Tata is the sole Indian conglomerate to have secured a position in the top 100 of the Global Conglomerate Ranking. With a presence in almost all sectors, including consumer products, IT, retail, automobiles, and aviation, they have established a significant foothold. Despite its vast portfolio, Tata Motors is widely recognized as the face of the group, having been founded in 1945 by JRD Tata and developed into Ratan Tata’s passion project in the 1990s. The company dominates the market share in heavy and light vehicles, such as trucks, pickups, and excavators, as well as passenger cars, having held this position since 2010. Despite facing near-bankruptcy in 2018-19, Tata Motors has made a remarkable comeback, capturing approximately 45% of the commercial vehicle market, 14% of the passenger vehicle market, and 87% of the electric vehicle market in India in 2021-22. Furthermore, on a unit sales basis in 2021-22, Tata Motors sold 67% more vehicles in the passenger vehicle segment and a staggering 353% more vehicles in the electric vehicle segment than in the previous fiscal year.
Overview of Tata Motors
The Tata Group was founded by Jamsetji Tata in 1868 when he converted an abandoned oil mill into a cotton mill. After his death in 1904, his sons Dorabji and Ratanji Tata took over the company and expanded into steel, power generation, and edible oil businesses. J.R.D Tata, the youngest chairman, took charge of the company in 1938 and expanded the business into the aviation industry as well as chemicals, consumer goods, software services, and consultancy.
In 1945, J.R.D Tata founded Tata Engineering and Locomotive Company (Telco) with the initial aim of manufacturing local boilers and locomotives for Indian Railways. However, they realized that relying solely on orders from Indian Railways would not be profitable, so they decided to manufacture their own brand of commercial vehicles such as diesel engines and tractors. Tata Motors signed a contract with the German carmaker Daimler Benz in 1954 to gain expertise in manufacturing commercial vehicles. The first TELCO truck was introduced to the market within six months. In 1959, Tata opened a Research and Development Center in Jamshedpur, and by 1961, Telco began exporting cars to Sri Lanka.
In 1966, Telco established another R&D department in Pune to focus on automobile manufacturing and increase its capacity in the manufacture of motor vehicles. In 1969, Tata canceled the agreement with Daimler Benz and launched the first truck with the Tata logo. The truck became so popular that by 1970, Tata had become the market leader. Today, two out of every three trucks in India are Tata trucks.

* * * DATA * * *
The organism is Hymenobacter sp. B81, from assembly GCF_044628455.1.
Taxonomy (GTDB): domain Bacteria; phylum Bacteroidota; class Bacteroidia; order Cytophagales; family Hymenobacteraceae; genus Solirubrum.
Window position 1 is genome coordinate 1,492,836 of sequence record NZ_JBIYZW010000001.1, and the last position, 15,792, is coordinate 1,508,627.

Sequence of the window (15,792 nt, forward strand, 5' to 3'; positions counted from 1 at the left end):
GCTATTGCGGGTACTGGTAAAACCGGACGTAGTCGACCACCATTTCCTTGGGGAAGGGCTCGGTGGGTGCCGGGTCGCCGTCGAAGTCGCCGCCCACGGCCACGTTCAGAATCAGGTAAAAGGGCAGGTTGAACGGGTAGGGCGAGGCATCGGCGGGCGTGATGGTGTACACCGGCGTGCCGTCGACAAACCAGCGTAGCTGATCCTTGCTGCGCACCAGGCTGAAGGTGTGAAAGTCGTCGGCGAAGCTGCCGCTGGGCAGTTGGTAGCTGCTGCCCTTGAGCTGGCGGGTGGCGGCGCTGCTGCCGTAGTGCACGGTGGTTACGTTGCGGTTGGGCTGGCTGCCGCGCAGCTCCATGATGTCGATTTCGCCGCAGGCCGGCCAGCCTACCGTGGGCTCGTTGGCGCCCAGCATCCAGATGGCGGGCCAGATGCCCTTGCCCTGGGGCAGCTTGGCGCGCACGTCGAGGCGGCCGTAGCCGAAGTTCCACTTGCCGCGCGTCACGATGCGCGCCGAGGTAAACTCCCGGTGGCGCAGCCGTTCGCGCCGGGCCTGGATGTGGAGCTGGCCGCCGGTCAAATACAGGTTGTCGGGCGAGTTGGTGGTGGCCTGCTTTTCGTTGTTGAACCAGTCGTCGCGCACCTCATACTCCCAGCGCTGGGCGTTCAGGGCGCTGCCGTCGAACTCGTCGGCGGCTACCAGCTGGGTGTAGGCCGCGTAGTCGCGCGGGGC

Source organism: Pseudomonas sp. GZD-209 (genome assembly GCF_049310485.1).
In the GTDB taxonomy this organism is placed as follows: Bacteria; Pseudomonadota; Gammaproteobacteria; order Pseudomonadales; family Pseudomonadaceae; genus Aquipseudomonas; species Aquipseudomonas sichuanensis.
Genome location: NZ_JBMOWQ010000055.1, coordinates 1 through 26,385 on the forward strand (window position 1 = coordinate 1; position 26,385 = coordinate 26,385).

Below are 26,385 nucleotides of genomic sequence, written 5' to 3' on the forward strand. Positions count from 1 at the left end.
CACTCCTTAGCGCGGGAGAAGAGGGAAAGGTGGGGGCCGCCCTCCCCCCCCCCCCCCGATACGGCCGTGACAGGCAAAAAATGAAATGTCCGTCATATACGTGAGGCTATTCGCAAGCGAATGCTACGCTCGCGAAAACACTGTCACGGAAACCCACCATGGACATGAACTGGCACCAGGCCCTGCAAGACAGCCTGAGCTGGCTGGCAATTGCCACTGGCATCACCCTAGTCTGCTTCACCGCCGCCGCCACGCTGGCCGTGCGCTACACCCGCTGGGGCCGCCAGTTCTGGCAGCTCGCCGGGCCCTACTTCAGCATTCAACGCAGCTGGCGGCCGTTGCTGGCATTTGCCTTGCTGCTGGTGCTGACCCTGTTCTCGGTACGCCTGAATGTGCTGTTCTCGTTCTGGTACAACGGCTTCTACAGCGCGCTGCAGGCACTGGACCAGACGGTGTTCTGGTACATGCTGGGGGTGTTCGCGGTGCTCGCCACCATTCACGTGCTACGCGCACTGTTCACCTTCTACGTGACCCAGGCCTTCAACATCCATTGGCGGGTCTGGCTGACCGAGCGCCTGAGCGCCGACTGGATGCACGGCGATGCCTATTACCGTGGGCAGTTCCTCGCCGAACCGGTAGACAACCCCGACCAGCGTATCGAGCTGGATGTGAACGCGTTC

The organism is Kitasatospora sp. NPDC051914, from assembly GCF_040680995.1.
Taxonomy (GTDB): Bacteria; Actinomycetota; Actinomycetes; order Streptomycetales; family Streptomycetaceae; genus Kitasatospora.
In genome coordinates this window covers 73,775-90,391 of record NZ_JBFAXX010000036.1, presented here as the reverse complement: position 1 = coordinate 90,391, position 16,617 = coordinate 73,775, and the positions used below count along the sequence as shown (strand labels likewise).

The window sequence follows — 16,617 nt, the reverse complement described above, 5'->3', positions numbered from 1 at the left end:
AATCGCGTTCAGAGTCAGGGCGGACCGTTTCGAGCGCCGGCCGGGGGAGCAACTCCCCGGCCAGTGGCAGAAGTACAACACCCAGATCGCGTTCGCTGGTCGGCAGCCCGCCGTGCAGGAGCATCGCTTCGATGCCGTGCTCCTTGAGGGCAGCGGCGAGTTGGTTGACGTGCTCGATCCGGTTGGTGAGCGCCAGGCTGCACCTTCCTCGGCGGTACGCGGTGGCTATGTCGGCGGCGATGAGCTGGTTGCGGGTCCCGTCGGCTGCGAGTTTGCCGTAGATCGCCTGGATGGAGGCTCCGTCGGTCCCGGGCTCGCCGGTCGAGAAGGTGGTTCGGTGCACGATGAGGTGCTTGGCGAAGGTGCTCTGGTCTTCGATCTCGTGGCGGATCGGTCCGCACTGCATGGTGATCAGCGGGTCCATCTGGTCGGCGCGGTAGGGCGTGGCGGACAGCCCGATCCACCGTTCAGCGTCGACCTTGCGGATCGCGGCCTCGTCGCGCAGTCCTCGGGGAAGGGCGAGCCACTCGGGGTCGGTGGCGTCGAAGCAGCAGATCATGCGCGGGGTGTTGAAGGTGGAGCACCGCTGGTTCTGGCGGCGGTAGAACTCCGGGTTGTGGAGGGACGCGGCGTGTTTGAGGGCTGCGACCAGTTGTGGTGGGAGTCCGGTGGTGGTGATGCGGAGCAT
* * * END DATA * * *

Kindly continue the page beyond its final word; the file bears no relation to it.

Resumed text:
Tata Motors underwent significant expansion during the two decades following its inception. In 1977, the company’s Pune R&D department manufactured the first heavy commercial vehicle, the S series truck. The following year, they produced four-wheel drive heavy trucks for the Indian Army, and in 1985, they partnered with Hitachi to develop the Hydraulic Excavator, which further advanced their manufacturing capabilities in the heavy commercial vehicle market. The company launched its first light commercial vehicle, the Tata 407 mini pickup, in 1986, which was designed and manufactured entirely in India. A year later, they launched its successor, the Tata 608, and in 1989, they released the Tata Mobile 206, their third light commercial vehicle model.
In 1991, Ratan Tata became the chairman of Tata Sons, the holding company of the Tata Group, and launched the company’s first passenger car, the TATA Sierra. Despite a positive response from buyers, management was not satisfied with its performance, prompting the release of a new car, the TATA Estate, the following year. However, this station wagon was not successful, as it was the first of its type and the culture had not yet taken off in India. In 1994, the company introduced its new SUV line, the Tata Sumo, which was the successor to the Tata Sierra. Later, in 1998, they launched the Tata Safari in the SUV segment and the Tata Indica in the Sedan segment, which was Ratan Tata’s dream project and marketed as the first fully indigenous car made in India.
However, due to quality issues and low mileage, the Tata Indica failed to gain much traction in the market, and the Safari also struggled to attract buyers. These mediocre sales and losses prompted the company to consider selling off its motor vehicle business.
In 1999, Ratan Tata and his team went to America to meet with Ford CEO Bill Ford to discuss the potential sale of the company. However, the meeting was unproductive, and Bill Ford mocked Ratan Tata for his business decisions, leaving him humiliated in front of his team. Nevertheless, he returned to India determined to make Tata Motors a success and focused his attention on the company. The Tata Indica was redesigned by the Tata Group of Engineers and released with a better design, new features, better mileage, and a new marketing strategy, resulting in the car becoming the best-selling car in Indian history. Following this success, Ratan Tata changed the name of TELCO to Tata Motors in 2003.
Tata Motors had a successful year in 2004 as they acquired South Korean truck manufacturer Daewoo Commercial Vehicles Company and got their stock listed on the New York Stock Exchange. In 2005, they launched their new SUV Tata Safari, and in the fiscal year 2006-07, they sold around 6 lakh vehicles. 2008 was a big year for the company as they announced the launch of the Tata Nano car, which was priced under 1 lakh rupees and affordable for India’s middle class. Additionally, due to the economic crisis in 2008, the Tata Group was able to buy the Jaguar and Land Rover division from Ford for $2.3 billion which has a good market demand in the European and Chinese region, and they invested another $5 billion to develop the new markets for the JLR(Jaguar Land Rover) lineup. However, the company’s domestic market was already undergoing major changes.